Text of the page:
Berinsky, A. J., Huber, G. A., & Lenz, G. S. (2011). Using Mechanical Turk as a subject recruitment tool for experimental research. Political Analysis, 20(3), 351-368. 

Chandler, J., Mueller, P., & Paolacci, G. Methodological Concerns and Advanced Uses of Crowdsourcing in Psychological Research (in press) Behavior Research Methods.

Experimental Turk: a blog on social science experiments on Amazon Mechanical Turk

Mueller, Chandler & Paolacci, Advanced uses of Mechanical Turk in psychological research, presentation at Society for Personality & Social Psychology, Jan. 28, 2012.

Pennycook, G., Cheyne, J. A., Seli, P., Koehler, D. J., & Fugelsang, J. A. (2012). Analytic cognitive style predicts religious and paranormal belief. [doi: 10.1016/j.cognition.2012.03.003]. Cognition, 123(3), 335-346.

Richey, S,., & Taylor, B. How Representatives Are Amazon Mechanical Turk Workers? The Monkey Cage,(2012).

Shapiro, D. N., Chandler, J., & Mueller, P. A. (2013). Using Mechanical Turk to Study Clinical Populations. Clinical Psychological Science. doi: 10.1177/2167702612469015



What's a "valid" sample? Problems with Mechanical Turk study samples, part 1

It’s commonplace nowadays to see published psychology studies based on samples consisting of “workers” hired to participate in them via Amazon’s “Mechanical Turk,” a proprietary system that enables Amazon to collect a fee for brokering on-line employment relationships.

I’ve been trying to figure out for a while now what I think about this practice.

After considerable reading and thinking, I’ve concluded that “MT” samples are in fact a horribly defective basis for the study of the dynamics I myself am primarily interested in—namely, ones relating to how differences in group commitments interact with the cognitive processes that generate cultural or political polarization over societal risks and other facts that admit of scientific study.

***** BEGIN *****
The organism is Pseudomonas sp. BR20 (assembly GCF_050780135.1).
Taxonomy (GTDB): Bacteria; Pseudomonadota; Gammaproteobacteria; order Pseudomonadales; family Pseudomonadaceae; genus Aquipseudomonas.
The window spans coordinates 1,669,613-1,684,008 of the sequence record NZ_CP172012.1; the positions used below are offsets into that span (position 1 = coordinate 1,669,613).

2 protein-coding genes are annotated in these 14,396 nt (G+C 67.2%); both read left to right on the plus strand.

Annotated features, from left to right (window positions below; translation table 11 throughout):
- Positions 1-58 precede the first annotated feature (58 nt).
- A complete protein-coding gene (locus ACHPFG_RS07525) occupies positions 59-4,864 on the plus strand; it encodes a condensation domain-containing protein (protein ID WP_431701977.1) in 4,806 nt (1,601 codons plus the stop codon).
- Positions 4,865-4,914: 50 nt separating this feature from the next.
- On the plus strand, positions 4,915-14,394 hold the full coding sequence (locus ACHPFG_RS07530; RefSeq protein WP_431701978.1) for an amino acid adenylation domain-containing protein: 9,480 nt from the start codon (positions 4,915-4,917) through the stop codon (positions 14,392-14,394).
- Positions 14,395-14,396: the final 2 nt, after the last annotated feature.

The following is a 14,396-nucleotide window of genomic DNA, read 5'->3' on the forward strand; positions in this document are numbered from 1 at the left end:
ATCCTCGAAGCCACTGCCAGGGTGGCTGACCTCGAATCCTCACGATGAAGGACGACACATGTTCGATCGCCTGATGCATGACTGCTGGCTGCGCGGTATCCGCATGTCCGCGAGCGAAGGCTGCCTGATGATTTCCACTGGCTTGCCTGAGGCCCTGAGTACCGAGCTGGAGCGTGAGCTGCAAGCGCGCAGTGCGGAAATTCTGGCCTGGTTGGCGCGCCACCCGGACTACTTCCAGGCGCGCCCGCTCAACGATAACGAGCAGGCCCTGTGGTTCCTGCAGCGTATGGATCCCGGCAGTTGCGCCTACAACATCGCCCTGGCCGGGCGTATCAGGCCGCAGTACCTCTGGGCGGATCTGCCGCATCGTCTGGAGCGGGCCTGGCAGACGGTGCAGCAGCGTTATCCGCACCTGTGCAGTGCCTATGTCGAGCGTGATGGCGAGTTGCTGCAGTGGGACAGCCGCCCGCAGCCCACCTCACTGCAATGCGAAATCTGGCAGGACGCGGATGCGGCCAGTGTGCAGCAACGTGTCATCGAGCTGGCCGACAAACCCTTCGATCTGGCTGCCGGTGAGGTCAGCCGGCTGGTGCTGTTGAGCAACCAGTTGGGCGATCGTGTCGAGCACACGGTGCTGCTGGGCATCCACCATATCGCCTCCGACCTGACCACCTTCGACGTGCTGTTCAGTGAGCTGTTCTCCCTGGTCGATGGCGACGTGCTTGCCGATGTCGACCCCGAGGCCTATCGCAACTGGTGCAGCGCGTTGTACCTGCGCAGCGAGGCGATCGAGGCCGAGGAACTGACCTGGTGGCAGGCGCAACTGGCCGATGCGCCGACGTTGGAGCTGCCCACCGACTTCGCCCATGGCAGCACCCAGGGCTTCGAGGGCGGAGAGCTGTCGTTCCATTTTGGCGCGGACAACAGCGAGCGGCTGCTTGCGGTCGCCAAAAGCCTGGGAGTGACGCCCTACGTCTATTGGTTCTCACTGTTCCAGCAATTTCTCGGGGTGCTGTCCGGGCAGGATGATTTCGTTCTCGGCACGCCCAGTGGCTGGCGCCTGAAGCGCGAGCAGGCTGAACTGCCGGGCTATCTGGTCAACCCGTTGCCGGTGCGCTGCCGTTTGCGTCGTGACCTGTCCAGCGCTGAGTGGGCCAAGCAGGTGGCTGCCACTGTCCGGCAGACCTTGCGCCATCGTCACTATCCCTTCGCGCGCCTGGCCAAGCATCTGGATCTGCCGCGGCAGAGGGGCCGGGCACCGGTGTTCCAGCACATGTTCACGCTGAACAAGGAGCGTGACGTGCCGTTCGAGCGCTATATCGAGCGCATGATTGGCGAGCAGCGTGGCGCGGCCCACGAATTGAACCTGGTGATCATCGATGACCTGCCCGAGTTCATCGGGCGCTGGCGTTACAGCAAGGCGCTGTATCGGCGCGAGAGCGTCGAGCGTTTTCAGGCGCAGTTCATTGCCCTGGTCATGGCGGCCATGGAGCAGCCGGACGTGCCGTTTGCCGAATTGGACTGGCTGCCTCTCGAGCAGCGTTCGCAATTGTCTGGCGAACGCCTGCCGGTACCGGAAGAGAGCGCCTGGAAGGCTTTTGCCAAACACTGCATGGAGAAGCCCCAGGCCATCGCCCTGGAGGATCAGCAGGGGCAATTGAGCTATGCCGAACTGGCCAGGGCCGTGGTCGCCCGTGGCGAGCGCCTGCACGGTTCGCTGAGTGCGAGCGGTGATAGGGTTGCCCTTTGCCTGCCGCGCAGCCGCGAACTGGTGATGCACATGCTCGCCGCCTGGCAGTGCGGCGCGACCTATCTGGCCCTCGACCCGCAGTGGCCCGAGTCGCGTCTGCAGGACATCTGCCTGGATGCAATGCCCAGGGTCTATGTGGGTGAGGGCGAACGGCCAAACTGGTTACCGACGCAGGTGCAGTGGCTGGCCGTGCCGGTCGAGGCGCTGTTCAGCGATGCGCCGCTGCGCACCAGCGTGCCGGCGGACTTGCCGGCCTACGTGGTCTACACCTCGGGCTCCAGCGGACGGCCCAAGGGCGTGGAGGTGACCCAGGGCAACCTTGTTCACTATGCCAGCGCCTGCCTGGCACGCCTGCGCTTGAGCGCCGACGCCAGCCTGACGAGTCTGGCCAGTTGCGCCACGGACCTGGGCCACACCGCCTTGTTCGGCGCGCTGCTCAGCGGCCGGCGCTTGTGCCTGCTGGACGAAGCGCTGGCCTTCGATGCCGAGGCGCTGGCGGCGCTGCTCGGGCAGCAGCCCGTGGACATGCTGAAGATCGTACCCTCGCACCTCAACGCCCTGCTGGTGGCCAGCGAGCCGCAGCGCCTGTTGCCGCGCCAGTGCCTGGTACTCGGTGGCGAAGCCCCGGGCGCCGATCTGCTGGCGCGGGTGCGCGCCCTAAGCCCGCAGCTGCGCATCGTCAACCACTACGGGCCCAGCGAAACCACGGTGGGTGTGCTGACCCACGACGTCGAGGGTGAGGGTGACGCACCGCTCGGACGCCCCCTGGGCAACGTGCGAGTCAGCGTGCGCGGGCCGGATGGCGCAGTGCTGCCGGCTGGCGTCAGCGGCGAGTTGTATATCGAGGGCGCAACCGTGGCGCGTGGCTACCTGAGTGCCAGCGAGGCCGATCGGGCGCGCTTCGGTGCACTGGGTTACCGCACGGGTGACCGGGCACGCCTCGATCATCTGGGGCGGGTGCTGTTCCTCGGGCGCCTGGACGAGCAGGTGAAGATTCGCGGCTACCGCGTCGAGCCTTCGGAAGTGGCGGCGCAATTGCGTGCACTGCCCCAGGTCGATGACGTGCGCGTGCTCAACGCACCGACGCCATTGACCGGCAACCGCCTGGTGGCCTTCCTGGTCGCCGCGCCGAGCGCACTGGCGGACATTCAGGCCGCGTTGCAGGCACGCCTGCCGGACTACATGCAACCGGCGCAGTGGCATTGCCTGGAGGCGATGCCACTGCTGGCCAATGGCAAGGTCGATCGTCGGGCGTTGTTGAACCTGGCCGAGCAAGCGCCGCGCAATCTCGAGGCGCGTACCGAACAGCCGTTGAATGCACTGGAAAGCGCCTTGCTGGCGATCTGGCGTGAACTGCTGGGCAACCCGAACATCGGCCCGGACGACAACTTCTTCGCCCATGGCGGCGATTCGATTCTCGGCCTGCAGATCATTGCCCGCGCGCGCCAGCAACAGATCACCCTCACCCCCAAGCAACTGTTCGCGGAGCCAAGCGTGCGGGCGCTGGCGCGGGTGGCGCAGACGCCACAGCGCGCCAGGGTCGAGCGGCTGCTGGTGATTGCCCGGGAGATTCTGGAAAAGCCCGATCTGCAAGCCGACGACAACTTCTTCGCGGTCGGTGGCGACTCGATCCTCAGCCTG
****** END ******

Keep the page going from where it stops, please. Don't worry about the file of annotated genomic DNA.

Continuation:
I’m going to explain why, and in two posts.  To lay the groundwork for my assessment of the flaws in MT samples, this post will set out a very basic account of how to think about the “validity” of psychology samples generally.

Sometimes people hold forth on this as if sample validity were some disembodied essence that could be identified and assessed independently of the purpose of conducting a study. They say things like, “That study isn’t any good—it’s based on college students!” or make complex mathematics-pervaded arguments about “probability based stratification” of general population samples and so forth.

The reason to make empirical observations is to generate evidence that gives us more reason or less than we otherwise would have had to believe some proposition or set of propositions (the ones featured in the study hypotheses) about how the world works.

The validity of a study sample, then, depends entirely on whether it can support inferences of that sort.